Yesterday Brent Simmons wrote about how unsustainable it is to be an indie iOS developer:
Yes, there are strategies for making a living, and nobody’s entitled to anything. But it’s also true that the economics of a thing may be generally favorable or generally unfavorable — and the iOS App Store is, to understate the case, generally unfavorable. Indies don’t have a fighting chance.
And that we might be better off doing indie iOS as a labour of love instead of a sustainable business:
Write the apps you want to write in your free time and out of love for the platform and for those specific apps. Take risks. Make those apps interesting and different. Don’t play it safe. If you’re not expecting money, you have nothing to lose.
He suggests one reason for the unsustainability in the App Store is the fact that it’s crowded, that it’s too easy to make apps:
You might think that development needs to get easier in order to make writing apps economically viable. The problem is that we’ve seen what happens when development gets easier — we get a million apps on the iOS App Store. The easier development gets, the more apps we see.
Allen Pike, responding to Brent’s article brings up a similar sentiment (which Brent later quoted):
However, when expressing frustration with the current economics of the App Store, we need to consider the effect of this mass supply of enthusiastic, creative developers. As it gets ever easier to write apps, and we’re more able to express our creativity by building apps, the market suffers more from the economic problems of other creative fields.
I think this argument misses the problem and misses it in a big way. It has little to do with how many people are making apps (in business, this is known as “competition” and it’s an OK thing!). The problem is that people aren’t paying for apps because people don’t value apps, generally speaking (I’ve written about this before, too).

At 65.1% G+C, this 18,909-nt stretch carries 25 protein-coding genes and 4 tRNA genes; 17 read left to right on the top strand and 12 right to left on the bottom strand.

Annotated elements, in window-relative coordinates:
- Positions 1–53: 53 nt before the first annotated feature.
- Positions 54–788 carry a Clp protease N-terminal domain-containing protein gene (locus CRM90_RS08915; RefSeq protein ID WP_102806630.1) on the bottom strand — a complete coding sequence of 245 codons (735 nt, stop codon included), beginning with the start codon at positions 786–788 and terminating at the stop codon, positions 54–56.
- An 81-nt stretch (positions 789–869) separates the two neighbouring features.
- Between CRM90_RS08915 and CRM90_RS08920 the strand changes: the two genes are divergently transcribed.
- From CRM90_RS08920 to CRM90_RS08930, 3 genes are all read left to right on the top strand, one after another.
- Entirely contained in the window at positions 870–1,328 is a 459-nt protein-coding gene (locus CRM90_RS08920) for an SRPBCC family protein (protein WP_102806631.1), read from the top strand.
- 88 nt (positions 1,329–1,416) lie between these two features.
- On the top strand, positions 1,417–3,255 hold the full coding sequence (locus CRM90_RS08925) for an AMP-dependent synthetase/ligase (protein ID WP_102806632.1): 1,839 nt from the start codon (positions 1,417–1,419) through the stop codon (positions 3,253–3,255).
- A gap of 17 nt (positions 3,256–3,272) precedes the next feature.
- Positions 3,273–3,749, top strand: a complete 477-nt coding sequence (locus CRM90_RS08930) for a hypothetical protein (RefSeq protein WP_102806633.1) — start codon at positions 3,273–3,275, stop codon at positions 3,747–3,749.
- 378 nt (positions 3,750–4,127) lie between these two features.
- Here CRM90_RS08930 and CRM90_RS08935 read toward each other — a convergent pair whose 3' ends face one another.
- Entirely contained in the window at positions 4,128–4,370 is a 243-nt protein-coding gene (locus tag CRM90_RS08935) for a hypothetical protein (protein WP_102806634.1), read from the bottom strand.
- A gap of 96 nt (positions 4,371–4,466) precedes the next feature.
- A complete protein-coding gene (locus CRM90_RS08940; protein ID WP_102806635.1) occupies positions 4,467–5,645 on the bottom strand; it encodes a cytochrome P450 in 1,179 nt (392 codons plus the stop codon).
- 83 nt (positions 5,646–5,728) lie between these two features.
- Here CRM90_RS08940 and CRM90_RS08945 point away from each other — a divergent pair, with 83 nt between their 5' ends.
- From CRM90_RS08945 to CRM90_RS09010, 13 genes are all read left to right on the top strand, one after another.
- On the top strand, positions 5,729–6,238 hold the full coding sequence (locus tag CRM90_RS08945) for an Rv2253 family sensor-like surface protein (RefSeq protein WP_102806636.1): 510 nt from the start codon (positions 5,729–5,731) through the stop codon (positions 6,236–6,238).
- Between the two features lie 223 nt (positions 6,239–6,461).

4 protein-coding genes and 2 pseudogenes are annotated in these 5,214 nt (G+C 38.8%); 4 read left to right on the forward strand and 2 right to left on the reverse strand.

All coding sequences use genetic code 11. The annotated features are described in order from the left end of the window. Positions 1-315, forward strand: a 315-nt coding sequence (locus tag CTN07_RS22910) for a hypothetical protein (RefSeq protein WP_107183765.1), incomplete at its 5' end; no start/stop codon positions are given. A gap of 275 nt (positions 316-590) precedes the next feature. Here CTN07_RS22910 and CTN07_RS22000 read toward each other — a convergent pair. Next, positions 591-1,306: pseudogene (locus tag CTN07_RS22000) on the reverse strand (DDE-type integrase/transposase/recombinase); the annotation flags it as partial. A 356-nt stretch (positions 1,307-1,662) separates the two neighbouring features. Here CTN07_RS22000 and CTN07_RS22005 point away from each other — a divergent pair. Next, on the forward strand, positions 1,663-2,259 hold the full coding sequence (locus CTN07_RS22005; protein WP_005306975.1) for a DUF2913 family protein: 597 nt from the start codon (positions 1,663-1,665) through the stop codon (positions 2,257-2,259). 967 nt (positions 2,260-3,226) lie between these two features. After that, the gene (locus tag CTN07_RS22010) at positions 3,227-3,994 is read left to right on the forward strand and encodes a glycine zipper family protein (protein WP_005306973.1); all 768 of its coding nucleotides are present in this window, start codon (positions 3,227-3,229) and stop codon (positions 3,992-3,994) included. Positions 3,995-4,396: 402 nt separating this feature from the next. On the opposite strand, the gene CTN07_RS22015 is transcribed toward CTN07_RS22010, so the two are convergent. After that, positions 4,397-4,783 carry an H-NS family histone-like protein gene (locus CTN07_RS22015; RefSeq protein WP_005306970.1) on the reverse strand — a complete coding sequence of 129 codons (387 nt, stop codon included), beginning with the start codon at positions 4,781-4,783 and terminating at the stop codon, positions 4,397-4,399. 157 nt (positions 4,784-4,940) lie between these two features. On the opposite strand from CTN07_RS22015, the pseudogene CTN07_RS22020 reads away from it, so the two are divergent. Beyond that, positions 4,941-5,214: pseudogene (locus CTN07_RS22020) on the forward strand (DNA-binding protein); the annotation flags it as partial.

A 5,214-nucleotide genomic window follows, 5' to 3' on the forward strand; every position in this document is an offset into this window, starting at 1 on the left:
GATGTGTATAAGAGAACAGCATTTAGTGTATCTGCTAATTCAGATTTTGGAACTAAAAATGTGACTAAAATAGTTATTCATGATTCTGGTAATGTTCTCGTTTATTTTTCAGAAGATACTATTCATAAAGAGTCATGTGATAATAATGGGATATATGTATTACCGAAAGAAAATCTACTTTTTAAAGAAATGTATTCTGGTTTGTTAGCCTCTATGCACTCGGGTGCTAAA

You might ask, “why don’t they value apps?” but I think if you turn the question around to “why aren’t apps valuable to people?” it becomes a little easier to see the problem. Is it really so unbelievable the app you’re trying to sell for 99 cents doesn’t provide that much value to your customers? Your customers don’t care about making things up in volume, they don’t care about the reach of the app store, they only care about the value of your software.
(Brief interlude to say that of course, “value” is not the only (or even necessarily, the most important) factor when it comes to a capitalist market. We’re taught that customers decide solely based on value, but they are obviously continuously manipulated by many factors, including advertising, social pressures and structures, etc. But I’m going to give you the benefit of the doubt that you actually care about creating value for people and run with that assumption).
I want to be clear I’m not suggesting price determines value (it may influence perceived value, but it doesn’t determine it entirely), but I’m saying if you’re pricing your app at 99 cents, you’re probably doing so because your app doesn’t provide very much value. Taking a 99 cent app and pricing it at 20$ probably isn’t going to significantly increase its value in the eyes of your customers.
What I am saying is if you want a sustainable business, you’ve got to provide value for people. Your app needs to be worth people paying enough money that you can keep your lights on. Omni can get away with charging 50$ for their iPhone apps because people who use it think it’s worth that price. Something like OmniFocus isn’t comparable to a 99 cent app — it’s much more sophisticated and simply does more than most apps.
Value doesn’t have to come from having loads of features, but they might help get you there. Most people probably wouldn’t say “Github is worth paying for because it has a ton of features” but they might say “Github is worth paying for because I couldn’t imagine writing software without it.”
These aren’t new ideas. My friend Joe has been writing and talking about this for a long time (he’s even running a conference about it!), for example.
As Curtis Herbert points out, it’s probably never going to be easy to run your own indie iOS shop. But that doesn’t mean it’s impossible. It just means you’ve got to build a business along the way.